What do you do on a rainy Sunday afternoon when you finished the chores that you agreed to do? Try to improve your Photoshop skills of course. I’m no blackbelt when it comes to Photoshop. I do some curves and levels and vibrance and sharpening and call it good. Today in the overcast low light afternoon I noticed that the coneflower was looking pretty so I took a shot of it with my phone to see what I could do with it. The first image is the original after cropping. In the second image, I enhanced the petals and the cones, separately, then desaturated the background. Then I looked in the default PS filters and clicked one after the other until I found “watercolor” and I really liked that one.
The Dolphin-head Nebula, aka Sharpless 2-308 aka the Cosmic Bubble, may be the most difficult object I’ve ever imaged. I shot four hours of five minute integrations in early March with my C11 and Hyperstar with a dual narrowband filter to accentuate the Hydrogen Alpha and Oxygen III. I could see the bubble in each individual frame but when I tried to process it the nebula would disappear. I eventually decided to wait until next winter and get more data. I could see that what I had was good but maybe just not enough.
Anyway, two and half months later I decided to take another crack at it. Starting from scratch with my 48 raw images, it worked. I was soon far beyond what I had achieved before. All this was in Photoshop. Once I had a reasonable image, I use a tool called Starnet++ which separates stars from extended objects like nebula. I then had one image of stars and one of nebula. I worked on the nebula, bringing out details, and then added it back to the stars image.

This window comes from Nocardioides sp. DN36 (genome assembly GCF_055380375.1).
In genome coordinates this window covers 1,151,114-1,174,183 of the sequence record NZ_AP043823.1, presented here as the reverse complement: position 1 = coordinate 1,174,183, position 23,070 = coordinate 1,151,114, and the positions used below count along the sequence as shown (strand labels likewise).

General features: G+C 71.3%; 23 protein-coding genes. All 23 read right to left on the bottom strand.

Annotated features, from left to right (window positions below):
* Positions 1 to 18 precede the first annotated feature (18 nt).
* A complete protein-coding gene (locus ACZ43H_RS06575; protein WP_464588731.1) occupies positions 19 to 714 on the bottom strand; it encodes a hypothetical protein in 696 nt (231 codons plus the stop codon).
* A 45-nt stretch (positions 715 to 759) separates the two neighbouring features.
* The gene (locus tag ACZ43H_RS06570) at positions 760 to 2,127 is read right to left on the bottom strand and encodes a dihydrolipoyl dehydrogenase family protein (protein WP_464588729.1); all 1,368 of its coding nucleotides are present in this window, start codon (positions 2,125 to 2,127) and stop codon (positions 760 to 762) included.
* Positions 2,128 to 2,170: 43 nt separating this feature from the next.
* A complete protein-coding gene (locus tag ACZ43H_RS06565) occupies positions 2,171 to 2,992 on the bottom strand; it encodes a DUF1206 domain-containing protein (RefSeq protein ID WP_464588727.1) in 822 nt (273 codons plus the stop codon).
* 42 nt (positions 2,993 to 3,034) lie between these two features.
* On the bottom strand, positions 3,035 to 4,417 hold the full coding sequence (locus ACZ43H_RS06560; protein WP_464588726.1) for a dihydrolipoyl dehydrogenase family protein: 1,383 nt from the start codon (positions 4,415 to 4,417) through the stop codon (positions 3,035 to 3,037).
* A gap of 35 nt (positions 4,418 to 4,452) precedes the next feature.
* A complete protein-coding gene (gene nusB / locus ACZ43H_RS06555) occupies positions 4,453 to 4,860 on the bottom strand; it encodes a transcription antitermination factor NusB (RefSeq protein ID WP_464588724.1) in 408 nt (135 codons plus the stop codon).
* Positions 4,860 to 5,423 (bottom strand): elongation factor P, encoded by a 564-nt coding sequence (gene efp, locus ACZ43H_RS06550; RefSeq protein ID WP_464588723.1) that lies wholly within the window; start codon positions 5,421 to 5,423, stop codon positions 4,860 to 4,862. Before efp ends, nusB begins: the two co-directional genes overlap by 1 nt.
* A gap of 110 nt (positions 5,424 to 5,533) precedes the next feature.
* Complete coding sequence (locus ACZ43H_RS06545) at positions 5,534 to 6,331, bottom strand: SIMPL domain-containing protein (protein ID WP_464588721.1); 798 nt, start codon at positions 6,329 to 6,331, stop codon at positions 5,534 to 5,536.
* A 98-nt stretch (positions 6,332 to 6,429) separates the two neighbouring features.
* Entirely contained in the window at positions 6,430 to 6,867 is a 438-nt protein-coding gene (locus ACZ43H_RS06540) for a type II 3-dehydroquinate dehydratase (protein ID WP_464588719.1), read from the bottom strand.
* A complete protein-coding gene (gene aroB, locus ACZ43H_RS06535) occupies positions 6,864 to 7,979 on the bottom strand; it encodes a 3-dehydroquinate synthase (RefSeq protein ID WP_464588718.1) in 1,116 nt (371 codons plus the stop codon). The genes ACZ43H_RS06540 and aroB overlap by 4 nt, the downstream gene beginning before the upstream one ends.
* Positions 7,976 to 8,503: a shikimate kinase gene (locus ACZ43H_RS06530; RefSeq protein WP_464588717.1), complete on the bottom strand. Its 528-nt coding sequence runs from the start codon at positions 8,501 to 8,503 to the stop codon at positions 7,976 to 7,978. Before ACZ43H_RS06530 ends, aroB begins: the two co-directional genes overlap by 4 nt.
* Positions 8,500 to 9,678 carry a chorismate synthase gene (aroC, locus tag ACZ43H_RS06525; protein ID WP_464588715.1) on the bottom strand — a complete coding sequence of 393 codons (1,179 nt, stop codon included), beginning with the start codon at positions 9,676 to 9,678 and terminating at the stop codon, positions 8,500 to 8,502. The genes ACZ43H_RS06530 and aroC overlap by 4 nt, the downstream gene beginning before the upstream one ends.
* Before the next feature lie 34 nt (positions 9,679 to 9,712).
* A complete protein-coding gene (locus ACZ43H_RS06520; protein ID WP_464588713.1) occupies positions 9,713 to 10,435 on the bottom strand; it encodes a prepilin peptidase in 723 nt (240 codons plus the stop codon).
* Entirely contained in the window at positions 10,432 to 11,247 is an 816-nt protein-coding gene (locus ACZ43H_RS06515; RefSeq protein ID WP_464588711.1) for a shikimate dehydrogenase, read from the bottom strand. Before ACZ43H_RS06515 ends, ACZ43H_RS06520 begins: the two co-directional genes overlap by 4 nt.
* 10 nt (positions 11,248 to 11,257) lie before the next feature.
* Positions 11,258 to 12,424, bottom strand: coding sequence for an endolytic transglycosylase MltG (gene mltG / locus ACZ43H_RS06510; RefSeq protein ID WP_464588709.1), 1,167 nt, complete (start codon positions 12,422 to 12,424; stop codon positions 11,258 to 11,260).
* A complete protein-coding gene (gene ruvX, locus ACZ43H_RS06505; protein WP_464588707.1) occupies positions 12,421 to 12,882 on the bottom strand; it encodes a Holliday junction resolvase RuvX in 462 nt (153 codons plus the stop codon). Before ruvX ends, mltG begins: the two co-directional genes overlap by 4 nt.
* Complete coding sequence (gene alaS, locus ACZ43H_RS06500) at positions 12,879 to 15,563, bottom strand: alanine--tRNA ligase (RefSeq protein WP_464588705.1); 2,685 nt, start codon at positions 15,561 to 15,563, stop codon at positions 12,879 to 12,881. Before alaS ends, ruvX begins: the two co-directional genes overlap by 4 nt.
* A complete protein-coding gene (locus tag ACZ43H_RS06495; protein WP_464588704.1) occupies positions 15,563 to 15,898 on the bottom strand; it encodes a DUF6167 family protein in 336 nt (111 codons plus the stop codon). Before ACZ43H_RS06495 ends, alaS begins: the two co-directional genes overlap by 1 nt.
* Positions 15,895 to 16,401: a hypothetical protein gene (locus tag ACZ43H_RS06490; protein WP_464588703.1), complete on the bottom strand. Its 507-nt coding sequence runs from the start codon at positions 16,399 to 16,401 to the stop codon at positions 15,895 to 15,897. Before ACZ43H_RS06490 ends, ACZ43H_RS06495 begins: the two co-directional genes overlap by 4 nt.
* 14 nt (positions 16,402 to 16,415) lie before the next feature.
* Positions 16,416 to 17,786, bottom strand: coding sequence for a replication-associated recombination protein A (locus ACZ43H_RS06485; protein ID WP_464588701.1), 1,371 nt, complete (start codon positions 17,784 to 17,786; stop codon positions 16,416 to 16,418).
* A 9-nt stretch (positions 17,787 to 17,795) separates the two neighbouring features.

About the object, SH2-308 is a bubble blown by very hot Wolf-Rayet star in the constellation of Canis Major. The star is the one seen in the center of the bubble. Wolf-Rayet stars are very massive very hot stars that are thought to be pre-supernova. This one is about 5,000 light-years away and the bubble’s apparent size is slightly larger than the Moon. The “dolphin” is looking up to your left.
Thanks go to my friend John Reed for some ideas he gave me.
I almost forgot about this. Several members of CAAS have already posted their shots of the Whirlpool Galaxy but here’s my first for the season. This was taken Thursday night at the River Ridge Observatory with my C11 at prime focus (2800mm) with an Optolong L-Pro light pollution filter. I used my ZWO ASI 294MC Pro one shot color, 30 2-minute images stacked with Deep Sky Stacker and then all subsequent processing with Photoshop.It needs more time for sure, maybe some with a filter to capture the H II regions but this turned out okay for the limited time spent on it.